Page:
By Jenn Watt
Published March 14 2018
A surging market in the Greater TorontoArea coupled with increased desirability of the Haliburton Highlands and cottage country in general has elevated prices in the regionlocal real estate professionals say.
Add to that a reduction in supply andbuyers need to be quick on their feet to capture the property oftheir dreams.
“Overall inventory is low in allcategories: cottages waterfront homes residential. So we still areexperiencing a seller’s market. Supply is low demand is high. Alot of places are selling within a week” says Linda Baumgartnerbroker at RE/MAX North Country Realty.
Property both on the water and off soldmore quickly in 2017 than the year before.
Baumgartner says last year forwaterfront property the average number of days on the market was 43.In 2016 that average was 69. For residential properties not on thewater in 2017 the average number of days on the market was 48. Theyear before: 65.
Andrew Hodgson broker/owner of Century21 Granite Realty Group Ltd. says he’s seen prices climbing in theregion. In his 11th year selling real estate he says what was onceconsidered expensive is now becoming average.
He says 2017 was “an extraordinary”year for real estate in terms of prices.
“Our average price for Haliburton foron-water went up 20 per cent. That was from year to year” he says.Off water went up 10 per cent.
Statistics provided by local brokers and The Lakelands Association of Realtors shows average sales price of non-waterfront residential listings in 2017 just below $240000. The average sale price for waterfront property in 2017 was more than $500000. Average sale prices can vary significantly between municipalities.
Melanie Hevesi broker at RE/MAX NorthCountry Realty Inc. says the low supply has likely contributed tothe higher prices.
“Total property sales were down 10.7per cent from 2016 but average sales prices were up” she says.“Lower sales totals is presumably due to the lower inventorynumbers … which also may explain the higher than average priceincreases seen over the years.”
Waterfront makes up the majority ofHevesi’s sales but she says there is still a strong residentialmarket.
“Last year in particular with thepricing of homes in the GTA seeing record highs we did have a sharpincrease in baby boomers cashing out of their GTA properties andbuying homes in the Haliburton area to retire here” she says.“But as always there are still a lot of clients looking in theHaliburton area for family cottages.”
Karen Nimigon broker with Century 21Granite Realty Group Ltd. says expectations of cottagers haschanged but so have the villages that support them.
“Five years ago were people goingand spending extra dollars on lattes and treats and nice lunches andthings like that?” she asks. “Now it’s our norm.”
The Highlands now supports higher endfood and drink options than it once did along with new shops in bothMinden and Haliburton.
“That lifestyle is actually whatcottage buyers are looking for" Nimigon says. "They’re looking for a cottagethat’s turn-key. The cottage that [they] don’t come up everyweekend and slave away … They want family and enjoyment. They wanta more balanced lifestyle between family and work.”
“They want privacy they want qualityof lakes they want a quality community they want decentrestaurants” he says.
Nimigon says many of the new communitymembers are moving up from Toronto Hamilton Oakville and Oshawaareas and noted that the addition of condominiums in the area hasprovided another option for buyers.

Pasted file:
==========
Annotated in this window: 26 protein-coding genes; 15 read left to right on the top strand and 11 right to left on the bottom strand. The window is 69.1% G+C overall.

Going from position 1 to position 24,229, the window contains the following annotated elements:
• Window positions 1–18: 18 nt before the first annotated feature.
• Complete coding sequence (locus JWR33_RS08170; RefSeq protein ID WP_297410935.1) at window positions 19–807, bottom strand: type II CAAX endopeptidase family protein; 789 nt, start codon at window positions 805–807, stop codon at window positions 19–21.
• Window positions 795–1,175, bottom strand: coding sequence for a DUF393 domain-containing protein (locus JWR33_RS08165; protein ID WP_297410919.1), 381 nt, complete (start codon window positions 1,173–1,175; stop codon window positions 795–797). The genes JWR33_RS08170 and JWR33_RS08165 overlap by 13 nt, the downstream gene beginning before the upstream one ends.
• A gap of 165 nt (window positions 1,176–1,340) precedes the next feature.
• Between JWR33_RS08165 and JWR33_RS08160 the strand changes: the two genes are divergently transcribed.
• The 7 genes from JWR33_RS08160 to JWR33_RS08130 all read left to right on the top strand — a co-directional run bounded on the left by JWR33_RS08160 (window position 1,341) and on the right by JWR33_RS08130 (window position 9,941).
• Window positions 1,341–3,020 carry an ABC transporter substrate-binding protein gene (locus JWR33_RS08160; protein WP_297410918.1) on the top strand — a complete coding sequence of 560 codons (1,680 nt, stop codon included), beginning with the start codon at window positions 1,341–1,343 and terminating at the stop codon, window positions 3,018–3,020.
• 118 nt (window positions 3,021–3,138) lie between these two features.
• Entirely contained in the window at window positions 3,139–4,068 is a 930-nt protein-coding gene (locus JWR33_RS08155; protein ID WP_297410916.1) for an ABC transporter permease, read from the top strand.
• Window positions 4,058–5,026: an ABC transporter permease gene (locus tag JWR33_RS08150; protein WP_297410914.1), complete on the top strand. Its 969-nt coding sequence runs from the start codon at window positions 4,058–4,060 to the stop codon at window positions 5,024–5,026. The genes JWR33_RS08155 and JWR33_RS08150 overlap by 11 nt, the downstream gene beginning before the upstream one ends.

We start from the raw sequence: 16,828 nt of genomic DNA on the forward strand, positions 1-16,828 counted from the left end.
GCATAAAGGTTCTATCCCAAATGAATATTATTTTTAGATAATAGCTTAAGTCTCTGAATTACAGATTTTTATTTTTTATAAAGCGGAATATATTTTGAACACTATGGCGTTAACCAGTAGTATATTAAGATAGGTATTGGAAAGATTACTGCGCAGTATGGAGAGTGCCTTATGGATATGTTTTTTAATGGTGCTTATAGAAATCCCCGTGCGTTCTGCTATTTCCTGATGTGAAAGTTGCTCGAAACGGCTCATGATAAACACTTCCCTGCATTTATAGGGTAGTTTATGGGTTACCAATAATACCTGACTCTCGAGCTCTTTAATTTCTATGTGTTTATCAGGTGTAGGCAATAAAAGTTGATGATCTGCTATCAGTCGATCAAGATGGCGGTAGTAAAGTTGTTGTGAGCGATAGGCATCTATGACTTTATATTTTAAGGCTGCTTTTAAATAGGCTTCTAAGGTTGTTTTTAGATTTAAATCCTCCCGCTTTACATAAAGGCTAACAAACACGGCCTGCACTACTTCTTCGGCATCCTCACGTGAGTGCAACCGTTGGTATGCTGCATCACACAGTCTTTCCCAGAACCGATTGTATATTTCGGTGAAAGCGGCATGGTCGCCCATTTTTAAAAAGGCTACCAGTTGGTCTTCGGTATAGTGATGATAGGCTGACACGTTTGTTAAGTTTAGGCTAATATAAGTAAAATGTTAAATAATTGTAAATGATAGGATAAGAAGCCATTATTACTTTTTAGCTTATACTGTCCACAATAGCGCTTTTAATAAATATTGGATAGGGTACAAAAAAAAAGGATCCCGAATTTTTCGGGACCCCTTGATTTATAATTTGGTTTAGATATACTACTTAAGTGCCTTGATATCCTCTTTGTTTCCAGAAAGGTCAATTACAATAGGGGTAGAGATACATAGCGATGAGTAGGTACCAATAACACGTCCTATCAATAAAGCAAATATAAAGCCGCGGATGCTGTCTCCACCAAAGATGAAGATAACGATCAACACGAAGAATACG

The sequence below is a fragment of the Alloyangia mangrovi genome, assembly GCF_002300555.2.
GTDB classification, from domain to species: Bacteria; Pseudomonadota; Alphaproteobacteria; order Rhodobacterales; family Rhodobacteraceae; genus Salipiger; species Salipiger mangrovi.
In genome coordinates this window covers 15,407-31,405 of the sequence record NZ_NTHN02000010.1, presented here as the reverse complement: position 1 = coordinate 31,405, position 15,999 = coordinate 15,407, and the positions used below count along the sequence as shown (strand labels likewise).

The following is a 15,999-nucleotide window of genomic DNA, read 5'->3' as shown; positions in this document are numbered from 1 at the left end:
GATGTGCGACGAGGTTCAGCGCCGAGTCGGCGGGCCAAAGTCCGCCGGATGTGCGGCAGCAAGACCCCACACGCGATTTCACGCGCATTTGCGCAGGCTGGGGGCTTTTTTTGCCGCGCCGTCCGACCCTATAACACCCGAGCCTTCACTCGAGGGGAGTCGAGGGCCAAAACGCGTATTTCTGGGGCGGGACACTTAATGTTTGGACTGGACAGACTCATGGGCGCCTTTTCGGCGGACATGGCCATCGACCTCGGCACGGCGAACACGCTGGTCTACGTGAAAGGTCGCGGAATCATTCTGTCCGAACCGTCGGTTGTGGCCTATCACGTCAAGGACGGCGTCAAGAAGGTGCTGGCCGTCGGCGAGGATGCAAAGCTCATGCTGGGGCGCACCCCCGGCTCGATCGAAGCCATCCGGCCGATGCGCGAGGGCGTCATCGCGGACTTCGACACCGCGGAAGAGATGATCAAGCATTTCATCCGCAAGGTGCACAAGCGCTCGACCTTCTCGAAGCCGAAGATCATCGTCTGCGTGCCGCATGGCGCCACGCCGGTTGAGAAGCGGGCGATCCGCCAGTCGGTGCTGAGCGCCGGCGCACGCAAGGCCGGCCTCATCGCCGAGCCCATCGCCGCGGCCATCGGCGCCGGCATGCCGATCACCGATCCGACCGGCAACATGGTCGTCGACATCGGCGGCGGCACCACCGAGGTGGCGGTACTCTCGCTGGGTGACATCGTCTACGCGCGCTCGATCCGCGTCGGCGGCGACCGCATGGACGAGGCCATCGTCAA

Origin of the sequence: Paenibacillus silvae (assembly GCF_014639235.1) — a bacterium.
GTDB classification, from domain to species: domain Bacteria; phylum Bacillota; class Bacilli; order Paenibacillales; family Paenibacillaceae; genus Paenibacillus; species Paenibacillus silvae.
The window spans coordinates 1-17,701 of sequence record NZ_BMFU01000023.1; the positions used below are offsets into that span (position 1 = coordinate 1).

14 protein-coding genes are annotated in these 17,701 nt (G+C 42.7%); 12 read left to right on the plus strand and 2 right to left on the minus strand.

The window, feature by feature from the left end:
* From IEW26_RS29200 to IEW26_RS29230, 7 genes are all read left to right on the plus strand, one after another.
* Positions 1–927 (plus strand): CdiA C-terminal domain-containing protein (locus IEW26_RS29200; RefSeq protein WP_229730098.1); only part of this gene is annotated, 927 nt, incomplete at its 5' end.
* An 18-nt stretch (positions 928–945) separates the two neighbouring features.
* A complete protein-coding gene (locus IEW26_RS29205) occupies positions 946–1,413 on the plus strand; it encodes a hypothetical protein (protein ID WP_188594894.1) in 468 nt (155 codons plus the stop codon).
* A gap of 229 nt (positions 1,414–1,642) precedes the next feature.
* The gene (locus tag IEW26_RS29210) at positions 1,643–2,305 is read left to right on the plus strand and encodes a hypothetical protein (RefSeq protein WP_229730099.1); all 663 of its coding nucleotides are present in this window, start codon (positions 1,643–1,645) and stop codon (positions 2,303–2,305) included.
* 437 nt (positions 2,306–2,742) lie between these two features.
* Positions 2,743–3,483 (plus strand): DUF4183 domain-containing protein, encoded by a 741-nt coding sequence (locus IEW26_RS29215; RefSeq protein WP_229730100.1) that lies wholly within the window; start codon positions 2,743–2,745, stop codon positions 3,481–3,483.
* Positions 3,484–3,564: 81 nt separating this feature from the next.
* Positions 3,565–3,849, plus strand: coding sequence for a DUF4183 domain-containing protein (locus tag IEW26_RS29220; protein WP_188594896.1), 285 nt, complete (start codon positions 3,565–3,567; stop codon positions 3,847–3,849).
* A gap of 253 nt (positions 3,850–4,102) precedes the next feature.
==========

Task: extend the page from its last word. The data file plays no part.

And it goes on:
Peter Brady broker/owner at TrophyProperty Corp. says the condos he is involved with have met ademand in the market.
“Our four condominium projects willbe home to almost 200 people who have chosen to stay in HaliburtonCounty with their friends their families and their physicians” hesays. “The sale of their previous homes have opened up places intown and on the waterfronts for new families. So a net gain ofperhaps 400 to 500 people here.”
Haliburton is home to two completedcondo buildings Granite Cove and Granite View and Minden has one:The Newcastle. A new project is underway in Haliburton calledWallings Way which is on Head Lake.
“[There is] continued interest in newcondominium lifestyle [with] more boomers relocating to purchase orstart small businesses” Brady says.
One benefit of the Highlands is thatits name recognition has improved in recent years but it is stillaffordable.
“[It’s] still perceived as lower [cost] more reasonable affordable area” he says.
While the Muskokas were once seen asthe top choice for cottage property local real estate professionals saythat perspective is changing.
“[Buyers are] seeingthey can get so much more for their money than they’re getting overin the Muskokas” says Baumgartner. “Our taxes are lower ourlakes might not be as large but it doesn’t seem to curtail theaverage buyer.”
Properties are also seen as aninvestment.
“With many getting priced out of theGTA market we are noticing some of those buyers turning their focusto cottage country and buying recreational properties” Hevesisays. “A cottage is a great investment to get into the real estatemarket.”
For those interested in buying in theyear to come local agents say it’s probably a good idea to haveyour financing lined up first.
“Back in the day they could taketheir time” says Nimigon who has been selling real estate for thelast 13 years. “Now especially in 2017 … if I show you thecottage today you actually need to offer today. If you wait to sleepon it you’re going to lose it.”
Baumgartner says there’s a chance inthe year to come things will become more balanced.
“Ifeverybody I’ve spoken to in the fall is going to list this spring …I think we’re going to end up experiencing a stable market” shesays. “If they don’t list which is what happened last springwe’ll continue to be in a seller’s market.”